(http://support.microsoft.com/kb/320847/EN-US/ )HOW TO: Pipeline XSLT Transformations in .NET Applications
In .NET applications, an XsltArgumentList object is used to supply values for XSLT parameters at execution time. The AddParam method is used to add a name-value pair that represents a parameter that is defined in the style sheet and its value to an XsltArgumentList object. The XsltArgumentList object is then supplied as a parameter when executing the Transform method of the XslTransform object that is used to execute the transformation.
The GetParam and the RemoveParam methods are used to access and to remove individual parameters that are added to an XsltArgumentList object. For additional information about how to execute parameterized XSLT transformation in .NET applications, click the article number below to view the article in the Microsoft Knowledge Base:
(http://support.microsoft.com/kb/321704/EN-US/ )HOW TO: Execute Parameterized XSL Transformations in .NET Applications
In the .NET Framework, custom inline functions and subroutines are coded in <msxsl:script> blocks in the XSLT style sheet. You can use a Microsoft Visual Studio .NET programming language such as Microsoft Visual Basic .NET or Microsoft Visual C# .NET to implement these routines.
One of the drawbacks that is associated with using inline script blocks is that they make the XSLT style sheets non-portable. The technology, the tags, and the semantics that are used to implement inline script blocks are vendor-specific extensions that the W3C XSLT specifications do not standardize.
You can only use an XSLT style sheet that defines and uses inline script blocks successfully in transformations that are executed by using an XSLT processor that can interpret the related semantics and integrate with the technology that has to execute the code.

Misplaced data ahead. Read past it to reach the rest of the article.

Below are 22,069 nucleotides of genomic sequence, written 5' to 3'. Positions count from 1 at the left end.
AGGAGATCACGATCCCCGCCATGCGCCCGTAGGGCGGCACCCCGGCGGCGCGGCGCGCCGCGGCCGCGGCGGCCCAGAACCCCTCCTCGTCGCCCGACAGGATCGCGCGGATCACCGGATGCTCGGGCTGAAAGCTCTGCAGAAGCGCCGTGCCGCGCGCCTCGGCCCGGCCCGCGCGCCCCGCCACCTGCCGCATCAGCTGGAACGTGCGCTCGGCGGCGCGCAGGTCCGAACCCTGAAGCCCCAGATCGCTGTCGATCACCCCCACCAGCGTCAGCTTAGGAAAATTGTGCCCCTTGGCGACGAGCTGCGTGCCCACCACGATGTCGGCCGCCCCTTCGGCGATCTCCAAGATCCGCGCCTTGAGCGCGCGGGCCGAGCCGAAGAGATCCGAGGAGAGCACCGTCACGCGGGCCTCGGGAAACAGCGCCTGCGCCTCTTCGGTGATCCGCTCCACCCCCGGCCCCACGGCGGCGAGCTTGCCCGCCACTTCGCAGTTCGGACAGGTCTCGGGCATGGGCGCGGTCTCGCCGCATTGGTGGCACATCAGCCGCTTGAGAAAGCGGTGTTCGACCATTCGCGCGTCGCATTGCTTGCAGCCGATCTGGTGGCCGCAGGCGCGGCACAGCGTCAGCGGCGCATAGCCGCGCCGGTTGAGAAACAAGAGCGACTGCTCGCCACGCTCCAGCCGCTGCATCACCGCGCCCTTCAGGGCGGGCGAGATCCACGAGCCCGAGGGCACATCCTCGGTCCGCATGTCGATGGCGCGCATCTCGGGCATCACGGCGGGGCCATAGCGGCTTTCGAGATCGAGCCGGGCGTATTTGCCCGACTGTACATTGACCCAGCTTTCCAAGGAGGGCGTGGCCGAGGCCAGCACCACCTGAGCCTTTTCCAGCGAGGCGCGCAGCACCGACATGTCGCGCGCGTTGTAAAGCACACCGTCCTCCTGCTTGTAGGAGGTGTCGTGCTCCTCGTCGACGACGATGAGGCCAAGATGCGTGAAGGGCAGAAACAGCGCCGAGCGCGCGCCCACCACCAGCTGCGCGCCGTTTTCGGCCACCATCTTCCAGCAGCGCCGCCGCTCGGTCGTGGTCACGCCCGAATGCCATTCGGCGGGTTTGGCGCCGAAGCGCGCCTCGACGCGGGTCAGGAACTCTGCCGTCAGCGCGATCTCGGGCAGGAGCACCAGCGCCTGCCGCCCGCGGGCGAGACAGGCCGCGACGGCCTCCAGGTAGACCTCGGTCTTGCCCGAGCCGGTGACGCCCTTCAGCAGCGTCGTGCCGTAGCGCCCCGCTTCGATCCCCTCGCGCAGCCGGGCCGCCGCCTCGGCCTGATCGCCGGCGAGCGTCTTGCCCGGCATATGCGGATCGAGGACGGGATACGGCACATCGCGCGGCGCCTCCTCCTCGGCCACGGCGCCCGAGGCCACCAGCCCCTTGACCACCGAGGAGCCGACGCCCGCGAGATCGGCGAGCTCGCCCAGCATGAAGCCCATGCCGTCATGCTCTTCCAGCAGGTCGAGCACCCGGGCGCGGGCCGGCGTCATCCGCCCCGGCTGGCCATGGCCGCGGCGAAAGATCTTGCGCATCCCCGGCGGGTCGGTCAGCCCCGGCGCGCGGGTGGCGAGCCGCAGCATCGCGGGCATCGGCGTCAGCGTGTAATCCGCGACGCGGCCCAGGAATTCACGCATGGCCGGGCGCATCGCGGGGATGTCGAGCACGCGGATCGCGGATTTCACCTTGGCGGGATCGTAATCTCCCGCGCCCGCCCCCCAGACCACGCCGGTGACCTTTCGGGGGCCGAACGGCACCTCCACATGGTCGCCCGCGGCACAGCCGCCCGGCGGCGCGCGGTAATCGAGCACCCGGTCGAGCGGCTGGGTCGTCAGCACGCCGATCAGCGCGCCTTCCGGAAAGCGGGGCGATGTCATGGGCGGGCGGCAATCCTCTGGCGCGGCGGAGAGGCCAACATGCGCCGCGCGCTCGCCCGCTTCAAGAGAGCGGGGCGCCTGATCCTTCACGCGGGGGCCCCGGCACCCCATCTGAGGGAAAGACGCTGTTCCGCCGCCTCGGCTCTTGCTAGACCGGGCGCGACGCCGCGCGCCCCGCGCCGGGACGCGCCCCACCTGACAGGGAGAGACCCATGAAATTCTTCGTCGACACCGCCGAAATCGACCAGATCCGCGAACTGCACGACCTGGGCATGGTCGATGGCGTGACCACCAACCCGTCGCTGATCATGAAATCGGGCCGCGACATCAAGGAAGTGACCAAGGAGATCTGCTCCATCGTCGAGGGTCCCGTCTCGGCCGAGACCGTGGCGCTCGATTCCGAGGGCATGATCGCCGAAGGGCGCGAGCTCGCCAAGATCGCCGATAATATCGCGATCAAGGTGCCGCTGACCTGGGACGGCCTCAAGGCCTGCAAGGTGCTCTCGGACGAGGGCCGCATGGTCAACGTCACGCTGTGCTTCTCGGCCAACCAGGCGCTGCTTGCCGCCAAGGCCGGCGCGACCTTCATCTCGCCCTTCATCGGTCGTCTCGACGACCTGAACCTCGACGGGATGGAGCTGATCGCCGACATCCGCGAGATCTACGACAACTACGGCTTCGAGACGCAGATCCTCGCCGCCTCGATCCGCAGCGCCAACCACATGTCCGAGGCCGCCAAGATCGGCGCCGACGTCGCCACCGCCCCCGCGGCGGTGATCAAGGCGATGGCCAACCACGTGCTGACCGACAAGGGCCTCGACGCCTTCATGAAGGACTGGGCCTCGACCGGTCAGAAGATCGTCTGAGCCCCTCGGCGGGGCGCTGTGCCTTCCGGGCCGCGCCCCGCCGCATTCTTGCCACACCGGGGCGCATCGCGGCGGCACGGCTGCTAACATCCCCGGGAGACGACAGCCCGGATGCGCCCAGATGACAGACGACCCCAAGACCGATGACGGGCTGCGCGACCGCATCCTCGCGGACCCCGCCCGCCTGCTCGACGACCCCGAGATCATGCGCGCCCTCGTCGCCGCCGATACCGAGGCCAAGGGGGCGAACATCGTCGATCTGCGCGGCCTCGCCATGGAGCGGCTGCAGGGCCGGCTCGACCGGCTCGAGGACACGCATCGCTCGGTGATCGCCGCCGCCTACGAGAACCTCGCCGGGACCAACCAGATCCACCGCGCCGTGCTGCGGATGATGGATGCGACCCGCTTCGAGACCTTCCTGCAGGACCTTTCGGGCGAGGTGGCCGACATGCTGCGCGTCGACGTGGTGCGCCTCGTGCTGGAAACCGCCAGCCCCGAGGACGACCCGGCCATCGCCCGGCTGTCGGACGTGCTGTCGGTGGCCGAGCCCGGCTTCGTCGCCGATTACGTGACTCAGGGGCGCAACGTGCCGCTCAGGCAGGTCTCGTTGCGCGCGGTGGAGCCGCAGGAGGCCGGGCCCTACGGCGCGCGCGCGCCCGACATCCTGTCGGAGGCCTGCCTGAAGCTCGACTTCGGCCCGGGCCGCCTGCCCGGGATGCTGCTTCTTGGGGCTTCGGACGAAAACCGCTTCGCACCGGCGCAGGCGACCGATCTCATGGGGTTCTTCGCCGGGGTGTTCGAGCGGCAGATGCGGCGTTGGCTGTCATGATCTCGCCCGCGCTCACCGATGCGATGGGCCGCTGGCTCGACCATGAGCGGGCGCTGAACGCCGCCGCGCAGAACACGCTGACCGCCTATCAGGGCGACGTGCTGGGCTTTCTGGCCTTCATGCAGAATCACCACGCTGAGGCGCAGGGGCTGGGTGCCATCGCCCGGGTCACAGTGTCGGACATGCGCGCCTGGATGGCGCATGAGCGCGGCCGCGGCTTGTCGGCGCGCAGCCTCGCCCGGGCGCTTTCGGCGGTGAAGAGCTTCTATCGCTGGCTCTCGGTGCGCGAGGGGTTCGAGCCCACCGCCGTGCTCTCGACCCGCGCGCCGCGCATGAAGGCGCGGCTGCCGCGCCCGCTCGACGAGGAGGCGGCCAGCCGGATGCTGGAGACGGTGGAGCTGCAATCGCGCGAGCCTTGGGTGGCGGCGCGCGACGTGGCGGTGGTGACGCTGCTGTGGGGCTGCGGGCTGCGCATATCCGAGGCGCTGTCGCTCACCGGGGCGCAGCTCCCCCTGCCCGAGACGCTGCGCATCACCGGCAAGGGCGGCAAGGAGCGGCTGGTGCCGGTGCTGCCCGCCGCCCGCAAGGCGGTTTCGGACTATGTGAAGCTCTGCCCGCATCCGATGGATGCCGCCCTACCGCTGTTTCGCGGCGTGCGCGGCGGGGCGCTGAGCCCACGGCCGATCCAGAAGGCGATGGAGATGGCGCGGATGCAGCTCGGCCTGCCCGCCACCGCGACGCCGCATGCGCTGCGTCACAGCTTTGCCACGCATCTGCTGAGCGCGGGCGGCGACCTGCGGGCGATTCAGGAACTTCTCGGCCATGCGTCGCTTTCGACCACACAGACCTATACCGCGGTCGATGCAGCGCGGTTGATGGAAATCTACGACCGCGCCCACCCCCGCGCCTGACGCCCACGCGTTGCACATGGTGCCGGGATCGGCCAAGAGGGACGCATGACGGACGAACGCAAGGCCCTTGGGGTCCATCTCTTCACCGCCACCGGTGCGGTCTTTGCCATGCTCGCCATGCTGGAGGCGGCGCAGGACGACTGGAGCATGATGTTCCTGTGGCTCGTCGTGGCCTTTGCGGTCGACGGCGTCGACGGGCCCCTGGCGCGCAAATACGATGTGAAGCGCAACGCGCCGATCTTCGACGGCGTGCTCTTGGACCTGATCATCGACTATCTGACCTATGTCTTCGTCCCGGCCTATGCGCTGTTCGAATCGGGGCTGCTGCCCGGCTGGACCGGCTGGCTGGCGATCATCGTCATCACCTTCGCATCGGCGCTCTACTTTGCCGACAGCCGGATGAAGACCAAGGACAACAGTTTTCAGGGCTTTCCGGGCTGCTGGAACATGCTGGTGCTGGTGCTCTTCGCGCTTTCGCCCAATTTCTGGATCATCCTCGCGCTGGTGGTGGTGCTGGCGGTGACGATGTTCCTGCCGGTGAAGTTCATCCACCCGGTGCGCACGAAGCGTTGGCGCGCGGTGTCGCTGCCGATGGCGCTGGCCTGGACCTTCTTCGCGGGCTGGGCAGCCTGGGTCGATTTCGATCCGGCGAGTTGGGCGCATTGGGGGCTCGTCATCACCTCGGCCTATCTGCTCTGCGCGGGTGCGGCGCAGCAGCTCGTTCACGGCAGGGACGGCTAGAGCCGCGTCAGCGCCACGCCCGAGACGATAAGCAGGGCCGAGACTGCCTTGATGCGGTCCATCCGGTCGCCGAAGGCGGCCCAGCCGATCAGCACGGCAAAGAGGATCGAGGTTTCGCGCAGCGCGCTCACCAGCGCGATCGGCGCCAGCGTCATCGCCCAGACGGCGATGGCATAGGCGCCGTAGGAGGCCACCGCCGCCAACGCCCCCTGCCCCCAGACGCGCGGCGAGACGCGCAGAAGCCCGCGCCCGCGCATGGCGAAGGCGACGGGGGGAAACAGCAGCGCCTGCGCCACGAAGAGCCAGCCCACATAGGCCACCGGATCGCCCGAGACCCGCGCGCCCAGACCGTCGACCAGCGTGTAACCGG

In the .NET Framework, managed assemblies are generated and loaded implicitly to execute the code that is contained in inline <msxsl:script> script blocks. There is currently a known problem in the .NET Framework that prevents these assemblies from being correctly unloaded when the transformation process completes. This anomaly can lead to an increase in memory usage if the affected style sheet is repeatedly loaded to execute XSLT transformations. The unreleased memory is released only when the host process is recycled. For additional information about this problem in the .NET Framework, click the article number below to view the article in the Microsoft Knowledge Base:
316775To work around this problem in Microsoft ASP.NET applications, you can load the affected style sheets only one time during the life of the application, cache the affected style sheets (in the ASP.NET cache), and then reuse the cached versions for transformations after that.